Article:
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A revolution in combat casualty care

Recent PhD graduate Colonel Tim Hodgetts outlines the dramatic changes that have occurred in military combat care over the last ten years.
by Ben Sawtell

Students at City Univernullsity London come from all corners of the world and have a diverse range of life experiences. However, there haven't been too many that have been on the front line in Afghanistan, Iraq and Kosovo. It's fair to say that Tim Hodgetts isn't a typical student.

Colonel Timothy J. Hodgetts completed his PhD at City last year and returned to Northampton Square yesterday to discuss the topic of his thesis in which he outlined the revolution that he believes has taken place in combat casualty care over the last ten years.

In 1998 the Ministry of Defence published a report that described the practices within the Defence Military Services as being well below that of the NHS. Ten years later a comprehensive review by the Healthcare Commission (HCC), the forerunner for the Care Quality Commission, found 'exemplary' standards in the quality of combat trauma care and recognised that 'there is much that could be learned by similar services within the NHS.'

The ten year journey toward these changes in combat casualty care was the focus of Hodgetts' thesis - and his lecture last night - in which he argued that the changes he has introduced are a quantifiable revolution.

Hodgetts believes that the tipping point for his revolution are was the reassessment of the fundamental principles of resuscitation - 'ABC', or 'Airway, Breathing and Circulation'. 

In military terms the ABC mantra is not fit for purpose, so Hodgetts introduced <C> ABC where the first 'C' stands for 'catastrophic haemorrhage'. In his thesis he argues, "For the soldier who has lost his legs to an improvised explosive device (IED), is conscious and is in severe pain, the highest priority is to immediately stop further bleeding-otherwise he will rapidly succumb to massive blood loss."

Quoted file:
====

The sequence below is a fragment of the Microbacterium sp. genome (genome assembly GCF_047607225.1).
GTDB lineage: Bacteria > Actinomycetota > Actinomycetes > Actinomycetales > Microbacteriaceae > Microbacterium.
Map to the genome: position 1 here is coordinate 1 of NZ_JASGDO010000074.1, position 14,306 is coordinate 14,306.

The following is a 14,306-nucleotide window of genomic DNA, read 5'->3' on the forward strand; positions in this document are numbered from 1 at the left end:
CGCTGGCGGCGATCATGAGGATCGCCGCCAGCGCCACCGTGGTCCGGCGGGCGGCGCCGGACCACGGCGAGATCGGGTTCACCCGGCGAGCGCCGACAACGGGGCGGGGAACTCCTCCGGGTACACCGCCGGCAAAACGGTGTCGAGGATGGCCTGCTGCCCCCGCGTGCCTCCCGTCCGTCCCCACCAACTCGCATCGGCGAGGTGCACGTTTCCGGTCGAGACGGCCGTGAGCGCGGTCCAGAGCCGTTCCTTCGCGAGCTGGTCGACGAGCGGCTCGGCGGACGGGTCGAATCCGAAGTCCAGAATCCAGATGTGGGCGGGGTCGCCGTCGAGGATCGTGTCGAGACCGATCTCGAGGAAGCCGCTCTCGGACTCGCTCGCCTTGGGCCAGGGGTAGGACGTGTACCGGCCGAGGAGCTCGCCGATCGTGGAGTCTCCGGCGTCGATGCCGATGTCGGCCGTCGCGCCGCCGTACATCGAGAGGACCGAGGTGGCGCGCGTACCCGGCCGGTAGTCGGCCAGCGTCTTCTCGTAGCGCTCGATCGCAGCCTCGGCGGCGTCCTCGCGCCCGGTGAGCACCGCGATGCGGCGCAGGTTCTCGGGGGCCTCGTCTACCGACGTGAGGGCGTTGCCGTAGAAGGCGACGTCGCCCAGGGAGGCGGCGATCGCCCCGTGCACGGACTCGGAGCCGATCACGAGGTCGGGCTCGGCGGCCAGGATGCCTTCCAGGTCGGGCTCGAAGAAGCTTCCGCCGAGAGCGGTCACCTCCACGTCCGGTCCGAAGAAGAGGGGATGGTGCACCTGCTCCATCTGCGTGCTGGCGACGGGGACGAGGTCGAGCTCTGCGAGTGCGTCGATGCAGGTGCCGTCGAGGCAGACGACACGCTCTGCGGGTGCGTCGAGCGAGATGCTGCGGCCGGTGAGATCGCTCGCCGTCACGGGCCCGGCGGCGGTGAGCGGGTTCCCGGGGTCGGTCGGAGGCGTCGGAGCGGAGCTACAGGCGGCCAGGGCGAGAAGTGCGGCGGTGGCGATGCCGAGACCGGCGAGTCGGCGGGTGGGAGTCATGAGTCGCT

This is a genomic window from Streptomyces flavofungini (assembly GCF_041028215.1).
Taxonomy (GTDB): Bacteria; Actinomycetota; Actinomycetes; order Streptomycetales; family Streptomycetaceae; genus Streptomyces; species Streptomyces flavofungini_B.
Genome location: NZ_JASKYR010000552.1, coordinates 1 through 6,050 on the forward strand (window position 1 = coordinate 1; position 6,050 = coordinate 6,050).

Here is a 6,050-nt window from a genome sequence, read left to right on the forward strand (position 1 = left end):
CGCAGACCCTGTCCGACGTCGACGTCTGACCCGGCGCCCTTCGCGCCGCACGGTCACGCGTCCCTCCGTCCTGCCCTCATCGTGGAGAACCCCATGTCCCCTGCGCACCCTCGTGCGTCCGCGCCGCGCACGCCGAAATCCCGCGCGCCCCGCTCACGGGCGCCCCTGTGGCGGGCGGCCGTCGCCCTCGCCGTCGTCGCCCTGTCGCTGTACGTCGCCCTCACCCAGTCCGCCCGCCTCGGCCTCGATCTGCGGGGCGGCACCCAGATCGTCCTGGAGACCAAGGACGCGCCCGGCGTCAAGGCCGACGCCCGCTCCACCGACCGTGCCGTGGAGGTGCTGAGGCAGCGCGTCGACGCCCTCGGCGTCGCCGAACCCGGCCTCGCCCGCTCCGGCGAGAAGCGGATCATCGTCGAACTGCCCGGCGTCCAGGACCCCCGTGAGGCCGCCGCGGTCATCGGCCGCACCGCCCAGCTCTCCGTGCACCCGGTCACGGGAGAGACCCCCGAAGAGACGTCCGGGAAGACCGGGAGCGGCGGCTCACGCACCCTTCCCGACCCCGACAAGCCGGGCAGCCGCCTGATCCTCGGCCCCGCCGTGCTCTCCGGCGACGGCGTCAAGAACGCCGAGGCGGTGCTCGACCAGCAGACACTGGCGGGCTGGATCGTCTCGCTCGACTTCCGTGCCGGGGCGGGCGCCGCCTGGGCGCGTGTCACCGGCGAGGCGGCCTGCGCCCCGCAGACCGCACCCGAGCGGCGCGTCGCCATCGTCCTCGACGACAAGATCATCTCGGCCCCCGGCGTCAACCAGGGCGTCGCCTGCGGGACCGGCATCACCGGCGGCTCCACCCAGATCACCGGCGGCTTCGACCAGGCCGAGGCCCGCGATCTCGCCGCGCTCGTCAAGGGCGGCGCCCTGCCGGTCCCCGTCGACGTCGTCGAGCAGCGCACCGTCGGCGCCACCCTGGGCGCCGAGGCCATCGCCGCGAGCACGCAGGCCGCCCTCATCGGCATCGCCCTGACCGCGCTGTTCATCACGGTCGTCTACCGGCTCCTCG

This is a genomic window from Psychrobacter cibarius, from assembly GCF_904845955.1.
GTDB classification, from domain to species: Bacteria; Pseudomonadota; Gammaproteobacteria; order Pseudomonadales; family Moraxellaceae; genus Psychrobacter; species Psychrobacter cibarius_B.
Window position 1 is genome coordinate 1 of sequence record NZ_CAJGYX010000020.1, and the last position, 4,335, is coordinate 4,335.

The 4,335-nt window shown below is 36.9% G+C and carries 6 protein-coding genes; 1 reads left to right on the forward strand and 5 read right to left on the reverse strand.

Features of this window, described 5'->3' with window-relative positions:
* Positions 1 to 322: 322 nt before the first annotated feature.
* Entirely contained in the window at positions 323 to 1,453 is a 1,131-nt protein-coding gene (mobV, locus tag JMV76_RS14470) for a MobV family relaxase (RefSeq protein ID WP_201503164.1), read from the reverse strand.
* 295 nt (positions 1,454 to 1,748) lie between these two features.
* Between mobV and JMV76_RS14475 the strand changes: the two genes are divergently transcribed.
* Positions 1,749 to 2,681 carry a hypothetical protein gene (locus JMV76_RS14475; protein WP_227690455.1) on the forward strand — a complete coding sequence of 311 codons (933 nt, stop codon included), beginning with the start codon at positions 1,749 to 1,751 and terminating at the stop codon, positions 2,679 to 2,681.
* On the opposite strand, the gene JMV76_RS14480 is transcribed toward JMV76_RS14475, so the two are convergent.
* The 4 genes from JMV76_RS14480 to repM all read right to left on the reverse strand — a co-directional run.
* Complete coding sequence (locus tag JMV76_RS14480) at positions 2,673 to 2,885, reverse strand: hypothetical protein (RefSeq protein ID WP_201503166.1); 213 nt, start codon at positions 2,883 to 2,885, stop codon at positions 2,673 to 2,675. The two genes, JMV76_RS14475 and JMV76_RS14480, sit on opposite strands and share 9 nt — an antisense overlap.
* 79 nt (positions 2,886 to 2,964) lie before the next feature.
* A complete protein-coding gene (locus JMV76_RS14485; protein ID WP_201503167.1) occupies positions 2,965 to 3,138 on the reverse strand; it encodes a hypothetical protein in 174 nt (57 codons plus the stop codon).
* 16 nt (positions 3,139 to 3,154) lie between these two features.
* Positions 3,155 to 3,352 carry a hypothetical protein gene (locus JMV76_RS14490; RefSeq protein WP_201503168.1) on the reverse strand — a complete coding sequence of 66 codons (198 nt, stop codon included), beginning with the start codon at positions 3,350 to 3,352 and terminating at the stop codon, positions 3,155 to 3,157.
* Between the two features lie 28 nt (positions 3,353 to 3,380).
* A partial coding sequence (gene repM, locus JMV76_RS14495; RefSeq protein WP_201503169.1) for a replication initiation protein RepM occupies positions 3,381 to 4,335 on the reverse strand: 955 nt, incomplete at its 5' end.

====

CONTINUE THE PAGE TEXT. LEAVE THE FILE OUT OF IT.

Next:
During his hour long talk - which fittingly for an army officer ran exactly to time - Hodgetts cited other indicators of revolution such as adoption of new doctrines, organisational concepts, and technological innovation.

nullHodgetts also touched on the ethical implications of this revolution. He noted that some may argue that consideration should be given to the quality of life an 'unexpected survivor' might have.

Some, especially those with the profound injuries, may decide that a life with severe disability isn't one worth living and while that is beyond the scope of his research but cited the heroic performances of the paralympians in London last year as one example of the power of the human spirit to overcome such challenges.

The gap between the NHS and combat casualty care was demonstrated with a startling statistic; between 2006 and 2009 25% of seriously injured patients were categorised as 'unexpected survivors'; in comparison, the rate of unexpected survivors in NHS hospitals was, at best, 6%.

Hodgetts firmly believes that, in relation to trauma medicine, the organisation, facilities and outcomes in a British field hospital during an extended campaign now exceed NHS best practice. And while there are signs of change the 'predictable barriers to innovation and adoption' of these of these changes are a large hurdle to overcome if a comparable revolution is to occur within the NHS.

"For the sake of the sacrifice of our fallen and injured soldiers, an obligation rests with the NHS to overcome the known barriers to innovation adoption to benefit the injured of the future." Colonel Timothy Hodgetts.

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City, University of London is an independent member institution of the University of London. Established by Royal Charter in 1836, the University of London consists of 18 independent member institutions with outstanding global reputations and several prestigious central academic bodies and activities.